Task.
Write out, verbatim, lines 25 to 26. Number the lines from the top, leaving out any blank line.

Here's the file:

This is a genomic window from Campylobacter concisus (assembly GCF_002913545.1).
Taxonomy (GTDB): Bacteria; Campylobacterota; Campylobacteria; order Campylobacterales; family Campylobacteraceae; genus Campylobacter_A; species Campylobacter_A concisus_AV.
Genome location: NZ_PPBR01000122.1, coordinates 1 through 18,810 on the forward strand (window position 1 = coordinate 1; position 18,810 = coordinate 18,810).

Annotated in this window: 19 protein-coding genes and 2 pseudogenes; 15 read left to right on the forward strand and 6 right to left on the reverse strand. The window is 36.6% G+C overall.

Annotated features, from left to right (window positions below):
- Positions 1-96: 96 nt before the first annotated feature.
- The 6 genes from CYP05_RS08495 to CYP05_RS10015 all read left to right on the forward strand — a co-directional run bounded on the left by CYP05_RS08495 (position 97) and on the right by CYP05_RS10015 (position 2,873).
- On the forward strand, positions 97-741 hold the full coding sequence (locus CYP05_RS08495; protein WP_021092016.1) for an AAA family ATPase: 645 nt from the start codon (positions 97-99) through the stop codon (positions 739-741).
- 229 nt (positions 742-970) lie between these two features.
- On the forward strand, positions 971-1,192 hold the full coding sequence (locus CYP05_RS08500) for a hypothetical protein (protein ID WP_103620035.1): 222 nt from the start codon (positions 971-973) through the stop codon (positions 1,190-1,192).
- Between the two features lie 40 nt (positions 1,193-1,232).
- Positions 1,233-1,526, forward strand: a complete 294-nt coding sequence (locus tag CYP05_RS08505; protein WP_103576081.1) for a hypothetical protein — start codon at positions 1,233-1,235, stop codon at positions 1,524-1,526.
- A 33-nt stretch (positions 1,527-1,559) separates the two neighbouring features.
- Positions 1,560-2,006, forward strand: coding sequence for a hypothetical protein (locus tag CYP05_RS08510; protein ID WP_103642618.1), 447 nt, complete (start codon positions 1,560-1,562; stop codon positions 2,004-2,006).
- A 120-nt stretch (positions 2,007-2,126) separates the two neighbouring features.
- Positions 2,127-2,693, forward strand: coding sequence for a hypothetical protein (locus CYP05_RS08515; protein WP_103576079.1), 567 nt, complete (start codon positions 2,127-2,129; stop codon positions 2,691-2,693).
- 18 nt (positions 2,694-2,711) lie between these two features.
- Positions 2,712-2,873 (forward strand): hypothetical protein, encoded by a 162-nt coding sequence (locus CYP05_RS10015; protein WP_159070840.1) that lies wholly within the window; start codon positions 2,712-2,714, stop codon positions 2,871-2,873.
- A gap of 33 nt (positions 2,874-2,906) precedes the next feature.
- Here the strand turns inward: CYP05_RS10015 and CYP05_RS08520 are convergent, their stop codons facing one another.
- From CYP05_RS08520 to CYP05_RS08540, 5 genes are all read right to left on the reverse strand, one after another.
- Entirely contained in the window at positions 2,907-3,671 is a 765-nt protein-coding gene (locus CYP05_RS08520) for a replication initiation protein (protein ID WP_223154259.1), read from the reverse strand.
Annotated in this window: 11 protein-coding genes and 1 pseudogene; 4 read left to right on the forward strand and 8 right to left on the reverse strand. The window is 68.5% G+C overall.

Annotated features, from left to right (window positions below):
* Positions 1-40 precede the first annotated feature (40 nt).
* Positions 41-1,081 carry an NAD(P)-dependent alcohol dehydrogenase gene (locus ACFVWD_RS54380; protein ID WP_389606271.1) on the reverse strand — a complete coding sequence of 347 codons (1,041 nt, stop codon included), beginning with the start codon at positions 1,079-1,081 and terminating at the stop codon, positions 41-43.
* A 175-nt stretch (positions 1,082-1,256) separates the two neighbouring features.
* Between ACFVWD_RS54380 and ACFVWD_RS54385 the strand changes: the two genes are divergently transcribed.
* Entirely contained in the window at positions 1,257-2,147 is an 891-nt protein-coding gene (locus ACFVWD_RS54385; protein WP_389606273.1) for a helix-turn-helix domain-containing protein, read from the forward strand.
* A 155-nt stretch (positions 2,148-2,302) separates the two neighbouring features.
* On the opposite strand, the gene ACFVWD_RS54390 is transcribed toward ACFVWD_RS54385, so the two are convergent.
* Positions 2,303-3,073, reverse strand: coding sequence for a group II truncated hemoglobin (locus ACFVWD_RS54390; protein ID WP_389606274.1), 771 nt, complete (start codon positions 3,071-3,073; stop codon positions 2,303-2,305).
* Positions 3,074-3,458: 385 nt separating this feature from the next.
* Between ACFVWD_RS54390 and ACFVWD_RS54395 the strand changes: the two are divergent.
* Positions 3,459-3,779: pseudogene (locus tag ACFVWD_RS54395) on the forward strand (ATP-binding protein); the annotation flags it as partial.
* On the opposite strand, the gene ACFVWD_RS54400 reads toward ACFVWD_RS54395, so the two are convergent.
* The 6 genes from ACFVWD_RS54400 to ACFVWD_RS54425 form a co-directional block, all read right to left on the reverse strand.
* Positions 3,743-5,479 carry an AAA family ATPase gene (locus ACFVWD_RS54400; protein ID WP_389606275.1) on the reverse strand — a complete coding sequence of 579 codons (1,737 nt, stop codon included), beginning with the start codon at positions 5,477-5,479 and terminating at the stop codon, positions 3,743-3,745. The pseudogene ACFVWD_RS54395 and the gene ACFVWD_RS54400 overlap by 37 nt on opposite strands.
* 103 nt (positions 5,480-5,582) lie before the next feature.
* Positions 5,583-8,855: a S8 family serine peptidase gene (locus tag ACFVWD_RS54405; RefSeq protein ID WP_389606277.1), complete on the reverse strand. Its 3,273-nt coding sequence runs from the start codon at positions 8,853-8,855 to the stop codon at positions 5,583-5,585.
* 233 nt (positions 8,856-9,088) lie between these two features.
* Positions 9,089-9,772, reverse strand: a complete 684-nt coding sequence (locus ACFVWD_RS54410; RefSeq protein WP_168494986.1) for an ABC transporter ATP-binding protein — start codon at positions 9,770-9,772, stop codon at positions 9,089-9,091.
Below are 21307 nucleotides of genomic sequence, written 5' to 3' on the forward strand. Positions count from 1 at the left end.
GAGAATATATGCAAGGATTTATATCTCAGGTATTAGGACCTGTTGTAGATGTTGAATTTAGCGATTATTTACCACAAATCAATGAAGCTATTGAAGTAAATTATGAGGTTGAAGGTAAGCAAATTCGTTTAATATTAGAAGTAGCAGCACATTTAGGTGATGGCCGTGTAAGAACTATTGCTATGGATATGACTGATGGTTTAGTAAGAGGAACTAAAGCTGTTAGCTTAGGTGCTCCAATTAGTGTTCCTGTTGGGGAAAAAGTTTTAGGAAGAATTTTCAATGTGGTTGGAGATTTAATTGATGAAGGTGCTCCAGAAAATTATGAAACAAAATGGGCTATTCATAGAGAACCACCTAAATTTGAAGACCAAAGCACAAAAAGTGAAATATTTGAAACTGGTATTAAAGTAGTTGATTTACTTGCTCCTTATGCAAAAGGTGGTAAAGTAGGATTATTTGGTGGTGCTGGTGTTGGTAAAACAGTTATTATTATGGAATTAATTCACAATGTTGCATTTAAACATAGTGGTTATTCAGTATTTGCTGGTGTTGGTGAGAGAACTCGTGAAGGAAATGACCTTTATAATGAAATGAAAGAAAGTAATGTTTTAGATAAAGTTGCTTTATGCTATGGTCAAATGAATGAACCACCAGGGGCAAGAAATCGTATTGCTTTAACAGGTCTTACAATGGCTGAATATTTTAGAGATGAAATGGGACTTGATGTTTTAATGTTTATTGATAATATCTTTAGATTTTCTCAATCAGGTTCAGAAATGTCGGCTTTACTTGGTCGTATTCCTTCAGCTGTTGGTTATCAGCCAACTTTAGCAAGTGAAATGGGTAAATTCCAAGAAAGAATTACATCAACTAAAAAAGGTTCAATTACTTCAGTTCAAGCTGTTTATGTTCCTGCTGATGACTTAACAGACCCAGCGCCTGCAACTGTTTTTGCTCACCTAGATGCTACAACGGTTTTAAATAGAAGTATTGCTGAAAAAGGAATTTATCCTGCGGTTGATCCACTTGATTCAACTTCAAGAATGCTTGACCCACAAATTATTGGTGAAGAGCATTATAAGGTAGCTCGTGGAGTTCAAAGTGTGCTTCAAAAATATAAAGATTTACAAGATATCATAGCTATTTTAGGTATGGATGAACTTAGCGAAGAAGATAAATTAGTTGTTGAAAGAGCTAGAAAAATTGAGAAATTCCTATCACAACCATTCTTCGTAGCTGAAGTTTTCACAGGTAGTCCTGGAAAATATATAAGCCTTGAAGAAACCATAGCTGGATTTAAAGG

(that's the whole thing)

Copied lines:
* Positions 1-40 precede the first annotated feature (40 nt).
* Positions 41-1,081 carry an NAD(P)-dependent alcohol dehydrogenase gene (locus ACFVWD_RS54380; protein ID WP_389606271.1) on the reverse strand — a complete coding sequence of 347 codons (1,041 nt, stop codon included), beginning with the start codon at positions 1,079-1,081 and terminating at the stop codon, positions 41-43.